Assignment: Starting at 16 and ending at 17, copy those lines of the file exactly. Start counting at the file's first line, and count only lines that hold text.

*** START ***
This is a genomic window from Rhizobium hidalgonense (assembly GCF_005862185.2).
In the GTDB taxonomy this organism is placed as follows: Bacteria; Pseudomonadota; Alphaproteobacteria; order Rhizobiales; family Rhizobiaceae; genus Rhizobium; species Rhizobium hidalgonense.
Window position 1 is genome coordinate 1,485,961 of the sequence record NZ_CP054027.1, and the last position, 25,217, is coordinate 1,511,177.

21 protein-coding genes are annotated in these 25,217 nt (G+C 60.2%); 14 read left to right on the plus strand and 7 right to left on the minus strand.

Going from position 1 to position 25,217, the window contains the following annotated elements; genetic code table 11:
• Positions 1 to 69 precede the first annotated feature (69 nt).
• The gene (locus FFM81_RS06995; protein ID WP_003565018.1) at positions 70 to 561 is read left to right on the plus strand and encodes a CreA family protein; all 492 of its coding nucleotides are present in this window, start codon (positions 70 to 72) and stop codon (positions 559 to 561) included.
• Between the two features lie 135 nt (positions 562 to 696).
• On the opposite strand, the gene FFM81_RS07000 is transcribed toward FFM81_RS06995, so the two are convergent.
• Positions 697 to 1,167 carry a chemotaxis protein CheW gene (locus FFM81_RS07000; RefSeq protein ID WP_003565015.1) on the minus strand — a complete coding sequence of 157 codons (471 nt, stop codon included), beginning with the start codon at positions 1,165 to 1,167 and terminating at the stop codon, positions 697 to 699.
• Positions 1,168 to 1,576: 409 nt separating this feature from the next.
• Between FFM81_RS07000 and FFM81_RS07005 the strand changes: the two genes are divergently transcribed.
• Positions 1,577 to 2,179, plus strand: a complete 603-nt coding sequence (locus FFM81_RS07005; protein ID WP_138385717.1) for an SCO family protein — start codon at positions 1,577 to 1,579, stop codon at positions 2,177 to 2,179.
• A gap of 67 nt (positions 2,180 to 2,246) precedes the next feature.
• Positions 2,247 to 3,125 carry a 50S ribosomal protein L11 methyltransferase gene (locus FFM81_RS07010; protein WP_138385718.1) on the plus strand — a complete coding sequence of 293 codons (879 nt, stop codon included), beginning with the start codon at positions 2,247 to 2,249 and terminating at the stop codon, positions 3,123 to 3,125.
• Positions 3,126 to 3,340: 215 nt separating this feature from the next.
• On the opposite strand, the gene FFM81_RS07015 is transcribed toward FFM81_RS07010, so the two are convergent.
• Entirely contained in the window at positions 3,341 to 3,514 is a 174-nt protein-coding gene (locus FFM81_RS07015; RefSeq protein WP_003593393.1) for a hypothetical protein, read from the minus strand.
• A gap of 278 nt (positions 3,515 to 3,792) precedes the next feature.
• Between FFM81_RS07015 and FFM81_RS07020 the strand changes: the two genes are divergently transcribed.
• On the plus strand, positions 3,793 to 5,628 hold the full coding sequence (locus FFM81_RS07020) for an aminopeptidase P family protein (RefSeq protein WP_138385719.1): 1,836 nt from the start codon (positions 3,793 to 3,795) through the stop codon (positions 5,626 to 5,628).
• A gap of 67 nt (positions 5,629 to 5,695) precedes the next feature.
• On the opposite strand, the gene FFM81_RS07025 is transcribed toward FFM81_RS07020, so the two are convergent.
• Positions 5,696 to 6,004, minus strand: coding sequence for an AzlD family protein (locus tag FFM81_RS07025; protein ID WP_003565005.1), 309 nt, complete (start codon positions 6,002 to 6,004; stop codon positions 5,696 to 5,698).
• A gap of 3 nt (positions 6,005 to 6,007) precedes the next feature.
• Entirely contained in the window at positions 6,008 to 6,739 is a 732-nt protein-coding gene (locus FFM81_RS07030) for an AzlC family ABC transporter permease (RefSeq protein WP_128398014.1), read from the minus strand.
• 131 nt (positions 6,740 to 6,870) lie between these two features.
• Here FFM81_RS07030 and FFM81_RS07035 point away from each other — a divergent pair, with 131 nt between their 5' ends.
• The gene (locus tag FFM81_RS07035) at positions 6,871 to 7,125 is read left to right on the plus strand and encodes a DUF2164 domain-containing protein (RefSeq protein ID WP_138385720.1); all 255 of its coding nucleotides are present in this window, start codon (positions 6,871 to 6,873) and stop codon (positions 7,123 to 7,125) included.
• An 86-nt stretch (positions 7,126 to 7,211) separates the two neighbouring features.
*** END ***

• Positions 3,126 to 3,340: 215 nt separating this feature from the next.
• On the opposite strand, the gene FFM81_RS07015 is transcribed toward FFM81_RS07010, so the two are convergent.